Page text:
Issue #790 Feb. 4, 2014
Publisher: Joan Stewart
“Tips, Tricks and Tools for Free Publicity”
In This Issue
- A Press Release vs. a Pitch
- 109 Ways to be Irresistible
- Join Me on a Google Hangout
- Hound Video of the Week
This Week in the Hound House:
I’ve been battling a persistent cough for more than two months, a mild asthmatic condition exacerbated by all the dried road salt in the air. Two prescriptions haven’t done any good, so before returning to the doctor next week, I’m using Oil of Oregano, one of the very best natural antibiotics. I hold my nose and rub it on the bottoms of my feet. I mix it with water and drink it through a straw. It tastes and smells so vile that I don’t know if I’ll ever reach for the bottle of dried oregano on my spice rack again.
1. A Press Release vs. a Pitch
One of the most confusing dilemmas for Publicity Hounds is knowing when to write a press release and when to deliver a pitch.
Each has its own advantages and disadvantages.
Most press releases are so poorly written that readers can barely make it past the headline. Yet press releases live online forever and can include many pertinent details journalists can use if they cover your story. They won’t waste valuable time asking you about minutiae that’s right there in the release.
Pitching, on the other hand, can turn into a landmine.
If you don’t do your research and you pitch blogger Pat Brown blindly and lead your email pitch with “Hi Ms. Brown,” Pat Brown will very well blackball you because he’s a man.
But a well-crafted customized pitch that delivers the underlying message “I know who you are, I know what you cover, I know what your audience needs and I can help you” can give you valuable exposure at a high-traffic website or blog.
I want you to know the difference between the two. Start by reading my blog post “The pros and cons of press releases vs. pitches.” Tomorrow, I’ll write another blog post that explains exactly when to use a press release and when to use a pitch.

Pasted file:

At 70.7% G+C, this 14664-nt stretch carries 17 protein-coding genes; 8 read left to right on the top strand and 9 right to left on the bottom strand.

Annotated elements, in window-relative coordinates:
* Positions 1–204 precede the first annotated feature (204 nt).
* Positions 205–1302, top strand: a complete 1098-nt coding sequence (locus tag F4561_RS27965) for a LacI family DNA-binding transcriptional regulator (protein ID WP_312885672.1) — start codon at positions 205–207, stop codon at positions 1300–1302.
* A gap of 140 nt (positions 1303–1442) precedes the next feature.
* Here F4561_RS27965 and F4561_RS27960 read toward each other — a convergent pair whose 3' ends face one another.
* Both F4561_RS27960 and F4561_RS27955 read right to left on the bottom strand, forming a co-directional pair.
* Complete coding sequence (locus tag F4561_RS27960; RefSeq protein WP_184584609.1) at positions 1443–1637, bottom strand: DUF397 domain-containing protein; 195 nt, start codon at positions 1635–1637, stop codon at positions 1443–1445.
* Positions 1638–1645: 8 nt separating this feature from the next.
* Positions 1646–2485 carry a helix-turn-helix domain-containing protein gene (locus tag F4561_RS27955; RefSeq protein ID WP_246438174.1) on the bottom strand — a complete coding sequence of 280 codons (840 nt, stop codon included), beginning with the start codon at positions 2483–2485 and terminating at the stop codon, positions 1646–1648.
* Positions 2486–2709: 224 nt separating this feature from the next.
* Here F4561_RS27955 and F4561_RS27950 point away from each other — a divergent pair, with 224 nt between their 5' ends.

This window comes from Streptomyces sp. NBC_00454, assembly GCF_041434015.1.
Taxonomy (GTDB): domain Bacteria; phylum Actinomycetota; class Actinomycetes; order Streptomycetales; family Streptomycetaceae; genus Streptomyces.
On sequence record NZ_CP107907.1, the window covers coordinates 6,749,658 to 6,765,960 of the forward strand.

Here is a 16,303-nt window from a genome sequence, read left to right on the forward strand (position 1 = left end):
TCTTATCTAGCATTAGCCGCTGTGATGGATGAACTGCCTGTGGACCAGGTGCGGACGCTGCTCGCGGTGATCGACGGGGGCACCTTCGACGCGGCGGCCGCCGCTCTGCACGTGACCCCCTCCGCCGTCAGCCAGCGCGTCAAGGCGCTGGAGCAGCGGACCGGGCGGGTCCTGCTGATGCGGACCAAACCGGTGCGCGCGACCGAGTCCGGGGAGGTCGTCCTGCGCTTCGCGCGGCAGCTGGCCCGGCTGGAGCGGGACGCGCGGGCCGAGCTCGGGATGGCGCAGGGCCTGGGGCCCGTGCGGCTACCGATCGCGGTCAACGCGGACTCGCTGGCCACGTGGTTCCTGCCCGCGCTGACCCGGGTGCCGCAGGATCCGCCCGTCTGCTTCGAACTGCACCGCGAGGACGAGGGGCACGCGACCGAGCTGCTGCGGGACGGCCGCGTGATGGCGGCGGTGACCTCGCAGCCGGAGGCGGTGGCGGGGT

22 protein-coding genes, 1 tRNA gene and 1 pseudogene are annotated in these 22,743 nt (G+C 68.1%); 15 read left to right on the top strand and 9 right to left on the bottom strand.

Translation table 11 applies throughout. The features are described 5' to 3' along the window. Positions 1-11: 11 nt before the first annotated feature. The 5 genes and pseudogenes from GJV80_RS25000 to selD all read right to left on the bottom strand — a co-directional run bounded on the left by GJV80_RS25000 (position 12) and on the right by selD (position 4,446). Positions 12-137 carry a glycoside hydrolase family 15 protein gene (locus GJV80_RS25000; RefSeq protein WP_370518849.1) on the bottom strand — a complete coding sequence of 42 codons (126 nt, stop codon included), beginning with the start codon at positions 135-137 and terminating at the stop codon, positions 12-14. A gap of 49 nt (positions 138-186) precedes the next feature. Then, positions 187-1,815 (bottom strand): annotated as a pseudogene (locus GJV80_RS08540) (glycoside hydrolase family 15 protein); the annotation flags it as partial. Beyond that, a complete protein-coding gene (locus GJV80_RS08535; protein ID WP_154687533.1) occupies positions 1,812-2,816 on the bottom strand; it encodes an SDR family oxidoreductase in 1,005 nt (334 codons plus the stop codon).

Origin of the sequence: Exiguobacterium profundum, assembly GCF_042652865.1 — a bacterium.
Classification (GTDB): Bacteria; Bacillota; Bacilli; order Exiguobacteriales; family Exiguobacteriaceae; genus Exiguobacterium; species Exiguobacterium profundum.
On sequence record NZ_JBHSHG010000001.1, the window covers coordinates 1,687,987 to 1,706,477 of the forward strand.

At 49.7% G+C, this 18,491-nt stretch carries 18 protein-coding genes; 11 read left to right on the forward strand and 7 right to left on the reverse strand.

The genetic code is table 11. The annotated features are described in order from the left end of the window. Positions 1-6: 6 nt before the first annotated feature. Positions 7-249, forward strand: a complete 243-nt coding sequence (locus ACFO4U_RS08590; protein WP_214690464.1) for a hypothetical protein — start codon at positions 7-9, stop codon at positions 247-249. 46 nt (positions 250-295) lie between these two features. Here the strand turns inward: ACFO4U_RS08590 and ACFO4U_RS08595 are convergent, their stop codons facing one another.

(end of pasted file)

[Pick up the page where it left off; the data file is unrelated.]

This is great content for sharing on Facebook, Twitter, Google+ and LinkedIn. Or link to it from your blog or ezine.
2. 109 Ways to be Irresistible
One of my favorite blog posts on how to generate publicity includes 109 Ways to Make Your Business Irresistible to the Media.
I’ve mentioned it here before. But it’s definitely worth a second or third look because it will remind you of great ideas you can use right now. Here are three of my favorites:
–Frame your story as a local example of a national or international issue currently in the news. If you’re a drug counselor, comment on the heroin epidemic in your community, and piggyback the story onto the death of Philip Seymour Hoffman who investigators believe died from a heroin overdose.
–Connect on Twitter, LinkedIn, Facebook, or in real life more than six months in advance of pitching a reporter.
–Ask journalists if you can add them to your email list. Then provide them with education-based content marketing to sell them on doing a story about your business.
An email list, like the one you’re on that feeds you these valuable tips twice a week, can be one of the most important revenue-generators in your business. But so few people understand the value of these lists or are scared to create them.
Internet marketer Danny Iny says communicating regularly with people who want what you have is one of the four major components to a successful online business. He’ll review them all tonight when he returns one more time to present his live interactive workshop on “Bridging Your Passion, Purpose and Prosperity in 2014.”
More than 15,000 people have participated so far, and my Hounds gave Danny “two paws up–way up.”
3. Join Me in a Google Hangout
I’ll be hosting my first free Google Hangout soon, and I want to know what you want to know.
What publicity or social media problems are you struggling with?
Or should it be a general Q&A?
Email me at JStewart@PublicityHound.com and share your thoughts.
4. Hound Video of the Week
Thanks to Sophie Wajsman from Melbourne, Australia, for this video that shows a dog guarding its owner’s bike. You won’t believe what the dog does when the owner returns. It’s gotten more than 3.4 million views.